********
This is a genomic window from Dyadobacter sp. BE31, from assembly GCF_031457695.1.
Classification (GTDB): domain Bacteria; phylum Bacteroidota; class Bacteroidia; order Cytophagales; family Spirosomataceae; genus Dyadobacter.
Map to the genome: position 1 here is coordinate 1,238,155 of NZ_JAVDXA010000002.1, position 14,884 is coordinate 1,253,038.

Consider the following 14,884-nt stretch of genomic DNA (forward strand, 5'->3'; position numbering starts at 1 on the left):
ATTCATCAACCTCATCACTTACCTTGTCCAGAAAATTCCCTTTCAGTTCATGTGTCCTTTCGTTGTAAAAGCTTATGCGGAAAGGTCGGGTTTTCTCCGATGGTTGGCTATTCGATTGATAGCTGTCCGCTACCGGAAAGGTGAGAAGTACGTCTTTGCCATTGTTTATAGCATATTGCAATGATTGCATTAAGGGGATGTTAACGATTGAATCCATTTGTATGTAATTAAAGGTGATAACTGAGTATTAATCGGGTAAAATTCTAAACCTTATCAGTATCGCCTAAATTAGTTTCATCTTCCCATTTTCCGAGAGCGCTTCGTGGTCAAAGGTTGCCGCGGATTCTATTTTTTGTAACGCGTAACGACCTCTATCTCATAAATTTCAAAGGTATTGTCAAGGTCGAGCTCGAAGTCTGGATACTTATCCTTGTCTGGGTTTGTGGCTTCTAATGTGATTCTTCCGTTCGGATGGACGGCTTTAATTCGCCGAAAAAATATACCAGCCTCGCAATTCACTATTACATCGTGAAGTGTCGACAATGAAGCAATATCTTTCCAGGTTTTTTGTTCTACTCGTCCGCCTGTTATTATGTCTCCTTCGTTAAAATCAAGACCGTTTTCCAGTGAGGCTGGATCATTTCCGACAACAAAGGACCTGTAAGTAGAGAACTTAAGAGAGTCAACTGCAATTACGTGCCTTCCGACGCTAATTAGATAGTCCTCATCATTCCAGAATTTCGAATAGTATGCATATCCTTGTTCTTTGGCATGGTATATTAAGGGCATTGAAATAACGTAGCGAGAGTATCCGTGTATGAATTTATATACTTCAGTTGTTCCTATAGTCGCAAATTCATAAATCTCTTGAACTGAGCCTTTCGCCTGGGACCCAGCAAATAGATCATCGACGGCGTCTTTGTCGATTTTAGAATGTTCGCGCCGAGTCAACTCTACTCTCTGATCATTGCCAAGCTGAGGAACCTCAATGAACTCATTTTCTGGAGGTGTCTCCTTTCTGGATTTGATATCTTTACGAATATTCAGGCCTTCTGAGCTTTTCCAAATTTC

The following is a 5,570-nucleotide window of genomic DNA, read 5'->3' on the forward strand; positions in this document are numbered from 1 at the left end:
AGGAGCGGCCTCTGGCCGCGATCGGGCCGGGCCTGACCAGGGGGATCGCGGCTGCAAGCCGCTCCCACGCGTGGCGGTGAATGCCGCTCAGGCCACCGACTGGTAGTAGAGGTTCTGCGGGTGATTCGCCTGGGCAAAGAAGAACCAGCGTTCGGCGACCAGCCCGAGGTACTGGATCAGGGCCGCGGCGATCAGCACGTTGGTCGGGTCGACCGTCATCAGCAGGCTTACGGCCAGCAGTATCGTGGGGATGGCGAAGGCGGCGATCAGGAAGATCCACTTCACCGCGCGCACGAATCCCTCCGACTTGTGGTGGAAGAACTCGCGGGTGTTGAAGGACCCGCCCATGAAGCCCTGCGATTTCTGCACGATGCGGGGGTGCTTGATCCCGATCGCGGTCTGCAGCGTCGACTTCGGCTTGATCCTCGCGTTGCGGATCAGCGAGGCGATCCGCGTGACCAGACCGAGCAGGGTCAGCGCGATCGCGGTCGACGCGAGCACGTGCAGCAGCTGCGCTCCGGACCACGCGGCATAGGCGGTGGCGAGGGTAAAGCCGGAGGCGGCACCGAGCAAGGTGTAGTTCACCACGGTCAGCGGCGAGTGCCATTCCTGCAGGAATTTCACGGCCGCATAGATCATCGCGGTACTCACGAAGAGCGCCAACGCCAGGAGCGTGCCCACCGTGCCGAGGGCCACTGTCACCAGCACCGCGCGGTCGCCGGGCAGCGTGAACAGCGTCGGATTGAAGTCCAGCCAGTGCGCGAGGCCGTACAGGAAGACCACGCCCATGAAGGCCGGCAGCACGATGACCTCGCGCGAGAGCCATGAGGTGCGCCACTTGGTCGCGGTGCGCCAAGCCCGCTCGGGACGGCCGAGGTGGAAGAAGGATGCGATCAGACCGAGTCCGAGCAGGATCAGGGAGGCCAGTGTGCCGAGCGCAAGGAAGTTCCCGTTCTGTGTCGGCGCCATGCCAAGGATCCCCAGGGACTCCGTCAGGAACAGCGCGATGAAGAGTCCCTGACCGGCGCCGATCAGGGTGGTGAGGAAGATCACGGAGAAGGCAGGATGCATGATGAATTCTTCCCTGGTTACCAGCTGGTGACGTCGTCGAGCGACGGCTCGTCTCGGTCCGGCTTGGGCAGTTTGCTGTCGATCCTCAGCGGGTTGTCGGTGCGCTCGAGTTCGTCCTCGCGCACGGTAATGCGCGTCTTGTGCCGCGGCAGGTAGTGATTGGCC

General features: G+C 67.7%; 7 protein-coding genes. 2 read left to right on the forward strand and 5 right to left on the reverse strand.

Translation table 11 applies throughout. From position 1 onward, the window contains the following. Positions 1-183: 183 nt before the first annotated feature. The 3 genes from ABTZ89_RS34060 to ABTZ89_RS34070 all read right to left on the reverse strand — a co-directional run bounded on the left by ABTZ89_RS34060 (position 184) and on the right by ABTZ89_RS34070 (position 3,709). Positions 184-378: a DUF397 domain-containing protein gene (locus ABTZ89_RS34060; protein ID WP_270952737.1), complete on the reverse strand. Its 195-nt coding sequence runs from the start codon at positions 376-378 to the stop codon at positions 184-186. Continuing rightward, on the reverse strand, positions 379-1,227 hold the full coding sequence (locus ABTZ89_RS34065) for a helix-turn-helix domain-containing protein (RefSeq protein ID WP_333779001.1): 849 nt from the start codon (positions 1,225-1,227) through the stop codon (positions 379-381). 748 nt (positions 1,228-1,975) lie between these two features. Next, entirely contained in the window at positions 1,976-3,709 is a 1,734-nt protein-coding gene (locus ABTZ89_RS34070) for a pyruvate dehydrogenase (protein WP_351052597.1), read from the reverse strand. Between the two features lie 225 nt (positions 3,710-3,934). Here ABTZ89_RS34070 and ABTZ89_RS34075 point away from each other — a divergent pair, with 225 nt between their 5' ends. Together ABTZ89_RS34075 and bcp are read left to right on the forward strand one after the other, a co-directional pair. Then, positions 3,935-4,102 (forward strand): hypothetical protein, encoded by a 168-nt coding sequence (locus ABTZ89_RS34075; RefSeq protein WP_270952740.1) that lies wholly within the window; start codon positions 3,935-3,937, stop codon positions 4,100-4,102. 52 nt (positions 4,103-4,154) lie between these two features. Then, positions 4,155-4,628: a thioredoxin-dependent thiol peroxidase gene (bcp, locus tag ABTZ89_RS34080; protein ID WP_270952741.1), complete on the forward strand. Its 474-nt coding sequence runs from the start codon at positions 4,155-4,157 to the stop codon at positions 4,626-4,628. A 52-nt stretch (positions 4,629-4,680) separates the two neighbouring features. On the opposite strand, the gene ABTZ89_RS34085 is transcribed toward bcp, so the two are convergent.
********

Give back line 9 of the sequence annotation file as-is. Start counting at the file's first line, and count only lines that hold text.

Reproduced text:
Translation table 11 applies throughout. From position 1 onward, the window contains the following. Positions 1-183: 183 nt before the first annotated feature. The 3 genes from ABTZ89_RS34060 to ABTZ89_RS34070 all read right to left on the reverse strand — a co-directional run bounded on the left by ABTZ89_RS34060 (position 184) and on the right by ABTZ89_RS34070 (position 3,709). Positions 184-378: a DUF397 domain-containing protein gene (locus ABTZ89_RS34060; protein ID WP_270952737.1), complete on the reverse strand. Its 195-nt coding sequence runs from the start codon at positions 376-378 to the stop codon at positions 184-186. Continuing rightward, on the reverse strand, positions 379-1,227 hold the full coding sequence (locus ABTZ89_RS34065) for a helix-turn-helix domain-containing protein (RefSeq protein ID WP_333779001.1): 849 nt from the start codon (positions 1,225-1,227) through the stop codon (positions 379-381). 748 nt (positions 1,228-1,975) lie between these two features. Next, entirely contained in the window at positions 1,976-3,709 is a 1,734-nt protein-coding gene (locus ABTZ89_RS34070) for a pyruvate dehydrogenase (protein WP_351052597.1), read from the reverse strand. Between the two features lie 225 nt (positions 3,710-3,934). Here ABTZ89_RS34070 and ABTZ89_RS34075 point away from each other — a divergent pair, with 225 nt between their 5' ends. Together ABTZ89_RS34075 and bcp are read left to right on the forward strand one after the other, a co-directional pair. Then, positions 3,935-4,102 (forward strand): hypothetical protein, encoded by a 168-nt coding sequence (locus ABTZ89_RS34075; RefSeq protein WP_270952740.1) that lies wholly within the window; start codon positions 3,935-3,937, stop codon positions 4,100-4,102. 52 nt (positions 4,103-4,154) lie between these two features. Then, positions 4,155-4,628: a thioredoxin-dependent thiol peroxidase gene (bcp, locus tag ABTZ89_RS34080; protein ID WP_270952741.1), complete on the forward strand. Its 474-nt coding sequence runs from the start codon at positions 4,155-4,157 to the stop codon at positions 4,626-4,628. A 52-nt stretch (positions 4,629-4,680) separates the two neighbouring features. On the opposite strand, the gene ABTZ89_RS34085 is transcribed toward bcp, so the two are convergent.